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I Want My Robot Lawnmower!

Amazon’s iRobot merger as shown by a robot and lawnmower hanging out

One of the greatest things about capitalistic markets is the development of exciting new products. Fueled by competition and ongoing investments of R&D, companies find innovative goods that benefit consumers and society. This fuels the spirit of entrepreneurship and enables continuous progress and social advancement, and it’s from this point of view that iRobot, maker of household robotics devices, looked forward to its merger with Amazon. But based on a recent announcement from the European Commission, Amazon’s iRobot merger will not take place. Citing antitrust laws and Big Tech monopolies as its basis, the Commission disapproved the deal completely… and along with it went the potential innovations the public deserves.

Amazon’s iRobot merger is dead, as shown by a lonely robot
Amazon’s iRobot merger would’ve brought robot lawnmowers to the forefront. But alas, the European Commission put the kibosh on things.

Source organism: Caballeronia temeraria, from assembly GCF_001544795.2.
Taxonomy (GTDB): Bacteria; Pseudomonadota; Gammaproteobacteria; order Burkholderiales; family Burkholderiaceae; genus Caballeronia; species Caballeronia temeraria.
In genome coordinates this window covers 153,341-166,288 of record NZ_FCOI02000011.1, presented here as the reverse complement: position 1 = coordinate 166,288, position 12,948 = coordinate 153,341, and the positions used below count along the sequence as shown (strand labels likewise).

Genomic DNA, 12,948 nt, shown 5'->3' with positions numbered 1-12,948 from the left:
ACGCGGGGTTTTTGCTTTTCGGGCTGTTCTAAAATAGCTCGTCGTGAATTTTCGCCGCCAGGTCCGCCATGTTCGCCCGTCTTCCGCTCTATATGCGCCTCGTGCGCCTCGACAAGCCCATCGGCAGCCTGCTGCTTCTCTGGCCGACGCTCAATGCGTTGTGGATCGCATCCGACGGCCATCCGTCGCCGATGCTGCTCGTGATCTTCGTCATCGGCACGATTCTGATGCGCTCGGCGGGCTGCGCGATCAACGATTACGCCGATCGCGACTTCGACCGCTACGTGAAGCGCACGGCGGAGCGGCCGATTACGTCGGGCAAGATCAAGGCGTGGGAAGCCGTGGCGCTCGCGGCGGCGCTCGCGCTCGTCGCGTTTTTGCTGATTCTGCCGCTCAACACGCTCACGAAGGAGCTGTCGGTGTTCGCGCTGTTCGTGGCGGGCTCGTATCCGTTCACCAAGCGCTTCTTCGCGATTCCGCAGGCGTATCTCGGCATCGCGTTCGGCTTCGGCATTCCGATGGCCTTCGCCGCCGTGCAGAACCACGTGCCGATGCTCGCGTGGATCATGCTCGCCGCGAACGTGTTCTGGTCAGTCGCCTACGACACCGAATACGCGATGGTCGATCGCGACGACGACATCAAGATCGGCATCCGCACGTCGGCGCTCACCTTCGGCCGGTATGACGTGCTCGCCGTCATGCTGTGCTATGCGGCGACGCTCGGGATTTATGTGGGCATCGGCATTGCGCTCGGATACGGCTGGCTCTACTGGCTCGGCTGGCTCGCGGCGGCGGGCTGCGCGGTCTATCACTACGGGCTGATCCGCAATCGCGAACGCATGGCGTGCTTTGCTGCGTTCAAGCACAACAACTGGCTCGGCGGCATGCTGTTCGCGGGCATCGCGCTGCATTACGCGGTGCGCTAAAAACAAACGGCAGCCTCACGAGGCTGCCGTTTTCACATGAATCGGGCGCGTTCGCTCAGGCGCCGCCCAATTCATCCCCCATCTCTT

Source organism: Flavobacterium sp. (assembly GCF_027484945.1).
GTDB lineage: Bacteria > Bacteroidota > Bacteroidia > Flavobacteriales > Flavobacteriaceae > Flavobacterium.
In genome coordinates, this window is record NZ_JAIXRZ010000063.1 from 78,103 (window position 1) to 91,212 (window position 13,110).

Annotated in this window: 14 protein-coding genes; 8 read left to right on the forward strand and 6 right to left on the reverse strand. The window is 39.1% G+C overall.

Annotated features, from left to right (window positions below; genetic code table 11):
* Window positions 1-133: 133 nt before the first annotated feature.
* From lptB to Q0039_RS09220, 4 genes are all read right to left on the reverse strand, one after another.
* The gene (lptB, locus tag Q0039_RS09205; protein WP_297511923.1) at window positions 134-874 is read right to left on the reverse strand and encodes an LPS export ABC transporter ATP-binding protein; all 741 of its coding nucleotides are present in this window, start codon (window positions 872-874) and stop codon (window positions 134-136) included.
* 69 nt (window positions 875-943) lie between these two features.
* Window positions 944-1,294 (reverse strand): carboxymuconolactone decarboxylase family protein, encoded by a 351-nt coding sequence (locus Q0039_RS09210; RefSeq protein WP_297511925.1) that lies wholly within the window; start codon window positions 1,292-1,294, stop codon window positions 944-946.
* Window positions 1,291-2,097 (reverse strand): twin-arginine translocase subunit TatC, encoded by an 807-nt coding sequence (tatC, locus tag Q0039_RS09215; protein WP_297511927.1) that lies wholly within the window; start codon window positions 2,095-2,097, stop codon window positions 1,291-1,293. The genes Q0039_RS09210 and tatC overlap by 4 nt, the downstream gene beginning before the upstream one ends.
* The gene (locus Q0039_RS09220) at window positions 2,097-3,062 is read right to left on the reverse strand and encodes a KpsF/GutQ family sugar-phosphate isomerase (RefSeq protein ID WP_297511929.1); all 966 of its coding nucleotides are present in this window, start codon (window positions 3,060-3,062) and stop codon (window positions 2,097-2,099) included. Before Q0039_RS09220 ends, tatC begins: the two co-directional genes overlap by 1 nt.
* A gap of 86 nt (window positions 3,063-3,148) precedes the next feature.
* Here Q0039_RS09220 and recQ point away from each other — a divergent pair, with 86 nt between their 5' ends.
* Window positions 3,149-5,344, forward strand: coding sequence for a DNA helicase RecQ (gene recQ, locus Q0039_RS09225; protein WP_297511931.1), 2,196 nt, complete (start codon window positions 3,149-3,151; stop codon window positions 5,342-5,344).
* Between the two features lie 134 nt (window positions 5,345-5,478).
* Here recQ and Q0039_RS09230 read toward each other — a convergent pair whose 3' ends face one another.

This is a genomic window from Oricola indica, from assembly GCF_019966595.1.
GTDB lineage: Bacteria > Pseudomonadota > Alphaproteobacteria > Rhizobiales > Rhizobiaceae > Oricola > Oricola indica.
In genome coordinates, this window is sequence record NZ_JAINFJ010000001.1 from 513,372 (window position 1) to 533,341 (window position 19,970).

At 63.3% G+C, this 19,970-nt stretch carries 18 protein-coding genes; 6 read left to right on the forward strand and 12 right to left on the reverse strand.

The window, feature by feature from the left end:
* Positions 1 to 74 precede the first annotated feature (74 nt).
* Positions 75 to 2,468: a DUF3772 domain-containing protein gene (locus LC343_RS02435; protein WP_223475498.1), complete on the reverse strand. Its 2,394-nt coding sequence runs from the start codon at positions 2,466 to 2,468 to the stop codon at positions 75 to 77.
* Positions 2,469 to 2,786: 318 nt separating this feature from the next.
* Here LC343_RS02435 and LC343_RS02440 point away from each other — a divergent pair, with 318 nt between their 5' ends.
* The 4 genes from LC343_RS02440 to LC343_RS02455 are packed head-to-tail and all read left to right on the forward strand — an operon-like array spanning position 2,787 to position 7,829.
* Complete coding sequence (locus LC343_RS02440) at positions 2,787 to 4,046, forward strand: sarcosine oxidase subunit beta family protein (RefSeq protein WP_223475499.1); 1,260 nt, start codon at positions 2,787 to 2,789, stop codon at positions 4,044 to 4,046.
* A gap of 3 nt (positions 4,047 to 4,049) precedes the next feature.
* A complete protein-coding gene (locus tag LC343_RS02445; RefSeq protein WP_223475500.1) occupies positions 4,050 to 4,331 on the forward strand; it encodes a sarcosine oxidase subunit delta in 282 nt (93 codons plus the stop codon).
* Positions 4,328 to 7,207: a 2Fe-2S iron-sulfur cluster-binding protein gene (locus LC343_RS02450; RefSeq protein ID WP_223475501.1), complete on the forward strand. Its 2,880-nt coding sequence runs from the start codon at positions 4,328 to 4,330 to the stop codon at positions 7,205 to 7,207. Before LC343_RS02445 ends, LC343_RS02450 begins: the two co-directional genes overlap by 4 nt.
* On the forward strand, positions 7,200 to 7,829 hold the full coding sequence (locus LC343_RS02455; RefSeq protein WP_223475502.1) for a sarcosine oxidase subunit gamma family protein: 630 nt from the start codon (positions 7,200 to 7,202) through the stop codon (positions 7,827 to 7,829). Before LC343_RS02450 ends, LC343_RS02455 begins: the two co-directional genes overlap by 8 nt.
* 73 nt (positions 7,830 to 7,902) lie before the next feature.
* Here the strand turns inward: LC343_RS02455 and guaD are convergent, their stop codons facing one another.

(The government wants to ban gas stoves–read more about the nonsense in this Bold story.)

Veto of Amazon’s iRobot merger is not something totally unexpected given today’s regulatory climate. Excessive government overreach when it comes to businesses are increasingly occurring within the U.S. and abroad. Certainly, the rapid development of new technologies and a failure of regulators and legislators to keep pace play a role. But in their effort to “catch up,” consumers, workers, and markets in general are paying the price. At the moment, the pendulum is swinging toward increased oversight and bold business restrictions. And antitrust laws and Big Tech fears are driving these actions. This is not ideal when it comes to looking out for consumers, and it is undermining opportunities for innovative discoveries. Governments are frequently getting it wrong, and it’s time for them to step back and reassess their choices.